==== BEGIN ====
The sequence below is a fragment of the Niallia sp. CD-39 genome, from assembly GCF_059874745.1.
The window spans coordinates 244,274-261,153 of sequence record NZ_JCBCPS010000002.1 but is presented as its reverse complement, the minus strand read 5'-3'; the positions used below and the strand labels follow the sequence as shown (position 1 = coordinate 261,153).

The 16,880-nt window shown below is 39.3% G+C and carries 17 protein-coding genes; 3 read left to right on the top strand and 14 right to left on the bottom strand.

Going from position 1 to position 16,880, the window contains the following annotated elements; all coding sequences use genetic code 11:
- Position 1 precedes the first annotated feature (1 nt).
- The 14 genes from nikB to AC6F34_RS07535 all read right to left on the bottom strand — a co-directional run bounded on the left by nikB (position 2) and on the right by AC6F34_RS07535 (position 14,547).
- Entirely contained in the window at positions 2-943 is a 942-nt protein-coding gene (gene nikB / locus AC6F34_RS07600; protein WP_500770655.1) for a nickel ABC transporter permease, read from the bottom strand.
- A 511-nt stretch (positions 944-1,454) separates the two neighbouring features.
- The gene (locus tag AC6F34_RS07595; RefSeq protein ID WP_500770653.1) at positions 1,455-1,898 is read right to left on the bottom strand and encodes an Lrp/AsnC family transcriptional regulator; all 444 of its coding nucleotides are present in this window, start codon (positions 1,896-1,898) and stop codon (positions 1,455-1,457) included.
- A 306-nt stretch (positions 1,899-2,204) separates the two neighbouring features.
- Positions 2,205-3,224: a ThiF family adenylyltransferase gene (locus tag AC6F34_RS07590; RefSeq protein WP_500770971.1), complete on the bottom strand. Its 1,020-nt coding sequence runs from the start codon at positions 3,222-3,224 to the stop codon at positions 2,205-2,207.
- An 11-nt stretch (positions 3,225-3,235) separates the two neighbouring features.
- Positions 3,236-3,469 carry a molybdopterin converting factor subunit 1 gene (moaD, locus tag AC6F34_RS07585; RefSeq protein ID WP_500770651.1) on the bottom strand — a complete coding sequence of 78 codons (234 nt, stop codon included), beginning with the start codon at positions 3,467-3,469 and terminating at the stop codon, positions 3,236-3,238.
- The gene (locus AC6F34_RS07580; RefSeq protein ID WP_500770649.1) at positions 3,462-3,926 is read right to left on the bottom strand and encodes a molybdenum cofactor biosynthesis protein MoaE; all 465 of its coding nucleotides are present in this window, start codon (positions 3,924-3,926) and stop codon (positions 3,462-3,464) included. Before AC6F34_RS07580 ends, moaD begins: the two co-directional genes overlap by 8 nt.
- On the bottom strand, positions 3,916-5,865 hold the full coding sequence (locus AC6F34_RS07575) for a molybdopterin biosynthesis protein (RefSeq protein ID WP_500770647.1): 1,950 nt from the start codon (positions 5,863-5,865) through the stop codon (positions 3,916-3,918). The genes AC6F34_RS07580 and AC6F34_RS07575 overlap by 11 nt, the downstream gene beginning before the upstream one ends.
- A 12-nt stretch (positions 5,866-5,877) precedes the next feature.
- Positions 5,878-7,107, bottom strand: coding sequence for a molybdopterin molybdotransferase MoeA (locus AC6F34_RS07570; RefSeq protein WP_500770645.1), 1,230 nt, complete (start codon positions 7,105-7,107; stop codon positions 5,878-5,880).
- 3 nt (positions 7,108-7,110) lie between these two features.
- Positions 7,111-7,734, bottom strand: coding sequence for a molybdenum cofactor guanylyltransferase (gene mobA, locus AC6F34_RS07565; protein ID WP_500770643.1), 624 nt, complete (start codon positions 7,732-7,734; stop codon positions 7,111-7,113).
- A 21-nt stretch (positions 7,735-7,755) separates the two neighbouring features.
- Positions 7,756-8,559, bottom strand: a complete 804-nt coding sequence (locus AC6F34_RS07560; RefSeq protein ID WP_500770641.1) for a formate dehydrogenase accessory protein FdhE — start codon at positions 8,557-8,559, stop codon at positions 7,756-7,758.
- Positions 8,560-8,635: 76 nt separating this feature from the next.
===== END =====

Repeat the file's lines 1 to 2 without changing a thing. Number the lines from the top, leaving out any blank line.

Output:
The sequence below is a fragment of the Niallia sp. CD-39 genome, from assembly GCF_059874745.1.
The window spans coordinates 244,274-261,153 of sequence record NZ_JCBCPS010000002.1 but is presented as its reverse complement, the minus strand read 5'-3'; the positions used below and the strand labels follow the sequence as shown (position 1 = coordinate 261,153).